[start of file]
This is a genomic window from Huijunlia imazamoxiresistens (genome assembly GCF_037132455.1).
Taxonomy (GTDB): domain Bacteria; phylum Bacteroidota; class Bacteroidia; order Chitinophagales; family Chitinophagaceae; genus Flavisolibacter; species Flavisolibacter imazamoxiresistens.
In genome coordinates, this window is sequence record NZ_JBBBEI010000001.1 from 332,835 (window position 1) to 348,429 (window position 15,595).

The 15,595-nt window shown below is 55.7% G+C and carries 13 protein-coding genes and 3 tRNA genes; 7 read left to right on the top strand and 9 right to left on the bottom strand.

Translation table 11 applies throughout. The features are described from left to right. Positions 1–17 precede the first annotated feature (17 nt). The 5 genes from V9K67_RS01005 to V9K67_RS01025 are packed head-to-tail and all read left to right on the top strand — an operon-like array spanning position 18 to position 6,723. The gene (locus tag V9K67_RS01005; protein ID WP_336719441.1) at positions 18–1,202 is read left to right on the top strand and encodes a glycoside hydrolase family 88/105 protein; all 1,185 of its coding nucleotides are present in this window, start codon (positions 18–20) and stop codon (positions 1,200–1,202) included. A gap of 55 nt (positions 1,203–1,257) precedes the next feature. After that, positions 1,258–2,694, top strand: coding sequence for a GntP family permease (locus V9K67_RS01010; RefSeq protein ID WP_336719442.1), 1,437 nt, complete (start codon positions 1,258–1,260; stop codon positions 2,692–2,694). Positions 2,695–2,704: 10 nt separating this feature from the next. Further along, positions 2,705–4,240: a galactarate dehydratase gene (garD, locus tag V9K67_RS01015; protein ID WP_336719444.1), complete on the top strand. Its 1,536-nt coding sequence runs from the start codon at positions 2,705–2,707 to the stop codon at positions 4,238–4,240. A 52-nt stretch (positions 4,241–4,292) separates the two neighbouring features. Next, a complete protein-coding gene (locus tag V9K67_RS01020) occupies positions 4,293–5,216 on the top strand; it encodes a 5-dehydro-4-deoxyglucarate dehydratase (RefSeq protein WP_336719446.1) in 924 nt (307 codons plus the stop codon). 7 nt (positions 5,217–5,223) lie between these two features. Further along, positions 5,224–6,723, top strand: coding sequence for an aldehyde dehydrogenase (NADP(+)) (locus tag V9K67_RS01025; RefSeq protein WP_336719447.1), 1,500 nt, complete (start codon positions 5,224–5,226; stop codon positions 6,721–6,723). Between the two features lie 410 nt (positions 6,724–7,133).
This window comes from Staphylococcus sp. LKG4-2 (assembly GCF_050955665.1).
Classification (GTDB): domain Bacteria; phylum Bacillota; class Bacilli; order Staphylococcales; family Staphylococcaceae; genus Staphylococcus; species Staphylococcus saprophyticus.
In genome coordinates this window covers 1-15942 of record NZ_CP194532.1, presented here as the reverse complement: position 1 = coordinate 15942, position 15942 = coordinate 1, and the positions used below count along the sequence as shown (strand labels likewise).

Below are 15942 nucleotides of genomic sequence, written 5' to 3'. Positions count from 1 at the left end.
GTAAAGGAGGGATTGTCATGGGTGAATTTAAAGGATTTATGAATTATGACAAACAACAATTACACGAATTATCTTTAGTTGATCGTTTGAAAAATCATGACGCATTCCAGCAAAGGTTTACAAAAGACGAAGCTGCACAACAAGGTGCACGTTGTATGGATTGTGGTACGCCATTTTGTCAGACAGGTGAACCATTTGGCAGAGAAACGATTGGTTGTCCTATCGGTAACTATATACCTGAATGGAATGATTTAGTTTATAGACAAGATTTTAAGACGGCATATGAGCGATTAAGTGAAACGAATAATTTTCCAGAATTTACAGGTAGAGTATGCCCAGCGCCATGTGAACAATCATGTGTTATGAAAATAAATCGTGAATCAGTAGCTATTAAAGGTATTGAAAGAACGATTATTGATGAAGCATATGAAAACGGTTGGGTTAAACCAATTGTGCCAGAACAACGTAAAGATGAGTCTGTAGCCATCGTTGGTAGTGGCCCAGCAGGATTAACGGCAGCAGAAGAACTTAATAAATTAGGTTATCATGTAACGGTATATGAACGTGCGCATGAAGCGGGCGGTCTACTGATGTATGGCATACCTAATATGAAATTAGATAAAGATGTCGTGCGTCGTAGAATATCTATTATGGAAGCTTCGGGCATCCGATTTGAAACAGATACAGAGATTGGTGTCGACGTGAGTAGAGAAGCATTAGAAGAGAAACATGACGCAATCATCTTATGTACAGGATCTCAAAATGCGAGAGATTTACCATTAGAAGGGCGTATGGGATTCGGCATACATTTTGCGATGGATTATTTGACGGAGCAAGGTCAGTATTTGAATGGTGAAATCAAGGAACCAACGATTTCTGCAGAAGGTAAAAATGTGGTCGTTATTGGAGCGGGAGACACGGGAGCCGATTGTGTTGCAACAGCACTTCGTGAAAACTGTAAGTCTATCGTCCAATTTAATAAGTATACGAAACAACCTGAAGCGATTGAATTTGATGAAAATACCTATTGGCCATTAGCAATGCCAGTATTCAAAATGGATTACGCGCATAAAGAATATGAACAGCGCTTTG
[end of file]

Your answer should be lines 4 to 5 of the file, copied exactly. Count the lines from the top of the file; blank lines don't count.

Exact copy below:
The 15,595-nt window shown below is 55.7% G+C and carries 13 protein-coding genes and 3 tRNA genes; 7 read left to right on the top strand and 9 right to left on the bottom strand.

Translation table 11 applies throughout. The features are described from left to right. Positions 1–17 precede the first annotated feature (17 nt). The 5 genes from V9K67_RS01005 to V9K67_RS01025 are packed head-to-tail and all read left to right on the top strand — an operon-like array spanning position 18 to position 6,723. The gene (locus tag V9K67_RS01005; protein ID WP_336719441.1) at positions 18–1,202 is read left to right on the top strand and encodes a glycoside hydrolase family 88/105 protein; all 1,185 of its coding nucleotides are present in this window, start codon (positions 18–20) and stop codon (positions 1,200–1,202) included. A gap of 55 nt (positions 1,203–1,257) precedes the next feature. After that, positions 1,258–2,694, top strand: coding sequence for a GntP family permease (locus V9K67_RS01010; RefSeq protein ID WP_336719442.1), 1,437 nt, complete (start codon positions 1,258–1,260; stop codon positions 2,692–2,694). Positions 2,695–2,704: 10 nt separating this feature from the next. Further along, positions 2,705–4,240: a galactarate dehydratase gene (garD, locus tag V9K67_RS01015; protein ID WP_336719444.1), complete on the top strand. Its 1,536-nt coding sequence runs from the start codon at positions 2,705–2,707 to the stop codon at positions 4,238–4,240. A 52-nt stretch (positions 4,241–4,292) separates the two neighbouring features. Next, a complete protein-coding gene (locus tag V9K67_RS01020) occupies positions 4,293–5,216 on the top strand; it encodes a 5-dehydro-4-deoxyglucarate dehydratase (RefSeq protein WP_336719446.1) in 924 nt (307 codons plus the stop codon). 7 nt (positions 5,217–5,223) lie between these two features. Further along, positions 5,224–6,723, top strand: coding sequence for an aldehyde dehydrogenase (NADP(+)) (locus tag V9K67_RS01025; RefSeq protein WP_336719447.1), 1,500 nt, complete (start codon positions 5,224–5,226; stop codon positions 6,721–6,723). Between the two features lie 410 nt (positions 6,724–7,133).